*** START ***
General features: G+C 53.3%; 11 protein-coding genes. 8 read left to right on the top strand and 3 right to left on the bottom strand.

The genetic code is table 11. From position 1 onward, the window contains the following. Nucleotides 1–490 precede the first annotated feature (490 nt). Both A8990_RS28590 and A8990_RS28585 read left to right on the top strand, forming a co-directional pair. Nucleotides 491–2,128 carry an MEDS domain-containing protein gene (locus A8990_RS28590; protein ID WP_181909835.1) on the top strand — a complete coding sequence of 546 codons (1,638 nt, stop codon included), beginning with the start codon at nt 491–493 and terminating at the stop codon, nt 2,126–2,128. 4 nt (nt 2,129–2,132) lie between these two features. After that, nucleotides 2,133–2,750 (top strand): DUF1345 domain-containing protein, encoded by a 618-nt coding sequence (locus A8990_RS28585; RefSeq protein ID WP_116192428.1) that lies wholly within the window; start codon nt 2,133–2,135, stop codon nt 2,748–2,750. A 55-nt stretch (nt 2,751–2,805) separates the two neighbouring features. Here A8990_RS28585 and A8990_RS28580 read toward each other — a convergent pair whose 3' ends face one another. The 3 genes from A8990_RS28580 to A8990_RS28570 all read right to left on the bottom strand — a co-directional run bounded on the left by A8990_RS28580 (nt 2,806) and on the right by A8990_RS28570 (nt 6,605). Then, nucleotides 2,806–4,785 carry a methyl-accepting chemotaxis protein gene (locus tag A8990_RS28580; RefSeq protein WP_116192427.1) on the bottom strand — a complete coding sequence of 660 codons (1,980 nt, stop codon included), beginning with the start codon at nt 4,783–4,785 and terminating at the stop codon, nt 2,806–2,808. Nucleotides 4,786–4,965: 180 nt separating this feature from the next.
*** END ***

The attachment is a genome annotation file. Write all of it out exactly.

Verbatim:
General features: G+C 53.3%; 11 protein-coding genes. 8 read left to right on the top strand and 3 right to left on the bottom strand.

The genetic code is table 11. From position 1 onward, the window contains the following. Nucleotides 1–490 precede the first annotated feature (490 nt). Both A8990_RS28590 and A8990_RS28585 read left to right on the top strand, forming a co-directional pair. Nucleotides 491–2,128 carry an MEDS domain-containing protein gene (locus A8990_RS28590; protein ID WP_181909835.1) on the top strand — a complete coding sequence of 546 codons (1,638 nt, stop codon included), beginning with the start codon at nt 491–493 and terminating at the stop codon, nt 2,126–2,128. 4 nt (nt 2,129–2,132) lie between these two features. After that, nucleotides 2,133–2,750 (top strand): DUF1345 domain-containing protein, encoded by a 618-nt coding sequence (locus A8990_RS28585; RefSeq protein ID WP_116192428.1) that lies wholly within the window; start codon nt 2,133–2,135, stop codon nt 2,748–2,750. A 55-nt stretch (nt 2,751–2,805) separates the two neighbouring features. Here A8990_RS28585 and A8990_RS28580 read toward each other — a convergent pair whose 3' ends face one another. The 3 genes from A8990_RS28580 to A8990_RS28570 all read right to left on the bottom strand — a co-directional run bounded on the left by A8990_RS28580 (nt 2,806) and on the right by A8990_RS28570 (nt 6,605). Then, nucleotides 2,806–4,785 carry a methyl-accepting chemotaxis protein gene (locus tag A8990_RS28580; RefSeq protein WP_116192427.1) on the bottom strand — a complete coding sequence of 660 codons (1,980 nt, stop codon included), beginning with the start codon at nt 4,783–4,785 and terminating at the stop codon, nt 2,806–2,808. Nucleotides 4,786–4,965: 180 nt separating this feature from the next.